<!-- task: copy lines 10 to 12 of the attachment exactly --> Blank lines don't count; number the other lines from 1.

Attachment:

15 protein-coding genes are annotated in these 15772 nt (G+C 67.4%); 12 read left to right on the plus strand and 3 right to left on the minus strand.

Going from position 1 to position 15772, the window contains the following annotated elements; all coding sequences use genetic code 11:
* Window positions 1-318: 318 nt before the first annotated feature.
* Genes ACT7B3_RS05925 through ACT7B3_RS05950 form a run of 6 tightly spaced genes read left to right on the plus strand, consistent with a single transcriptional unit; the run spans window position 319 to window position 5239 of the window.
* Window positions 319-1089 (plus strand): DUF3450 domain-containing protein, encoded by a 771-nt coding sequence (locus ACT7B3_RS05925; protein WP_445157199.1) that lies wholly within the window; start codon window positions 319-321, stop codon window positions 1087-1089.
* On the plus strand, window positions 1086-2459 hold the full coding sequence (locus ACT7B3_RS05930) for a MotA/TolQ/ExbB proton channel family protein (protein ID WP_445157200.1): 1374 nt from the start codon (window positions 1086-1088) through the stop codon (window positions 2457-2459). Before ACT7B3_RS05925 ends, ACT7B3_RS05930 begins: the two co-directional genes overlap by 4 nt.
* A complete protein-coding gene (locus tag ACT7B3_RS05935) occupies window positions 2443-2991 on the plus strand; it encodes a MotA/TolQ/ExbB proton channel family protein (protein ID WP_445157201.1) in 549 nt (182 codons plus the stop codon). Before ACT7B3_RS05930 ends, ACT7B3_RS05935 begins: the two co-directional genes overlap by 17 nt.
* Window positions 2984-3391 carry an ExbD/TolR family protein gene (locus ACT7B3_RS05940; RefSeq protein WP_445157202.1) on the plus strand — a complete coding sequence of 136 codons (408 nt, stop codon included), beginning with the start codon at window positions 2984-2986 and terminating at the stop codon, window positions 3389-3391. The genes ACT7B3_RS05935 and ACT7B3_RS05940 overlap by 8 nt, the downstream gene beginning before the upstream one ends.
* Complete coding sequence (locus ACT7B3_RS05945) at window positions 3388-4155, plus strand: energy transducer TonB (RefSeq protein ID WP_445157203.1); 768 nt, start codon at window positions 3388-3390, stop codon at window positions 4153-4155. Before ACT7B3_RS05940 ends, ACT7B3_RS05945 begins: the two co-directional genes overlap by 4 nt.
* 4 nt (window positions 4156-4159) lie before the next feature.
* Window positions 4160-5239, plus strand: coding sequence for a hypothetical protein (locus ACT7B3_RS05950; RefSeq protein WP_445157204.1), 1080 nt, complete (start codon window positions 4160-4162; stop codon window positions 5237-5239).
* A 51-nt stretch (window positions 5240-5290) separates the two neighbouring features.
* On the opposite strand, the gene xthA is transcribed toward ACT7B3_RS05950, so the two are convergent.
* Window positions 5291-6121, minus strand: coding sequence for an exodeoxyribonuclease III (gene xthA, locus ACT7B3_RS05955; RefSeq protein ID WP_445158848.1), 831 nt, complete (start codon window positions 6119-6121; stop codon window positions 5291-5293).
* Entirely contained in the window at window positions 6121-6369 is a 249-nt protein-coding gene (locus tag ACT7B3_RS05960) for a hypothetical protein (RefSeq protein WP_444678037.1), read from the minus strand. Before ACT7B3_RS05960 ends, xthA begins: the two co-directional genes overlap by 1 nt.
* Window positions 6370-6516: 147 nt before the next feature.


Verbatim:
* 4 nt (window positions 4156-4159) lie before the next feature.
* Window positions 4160-5239, plus strand: coding sequence for a hypothetical protein (locus ACT7B3_RS05950; RefSeq protein WP_445157204.1), 1080 nt, complete (start codon window positions 4160-4162; stop codon window positions 5237-5239).
* A 51-nt stretch (window positions 5240-5290) separates the two neighbouring features.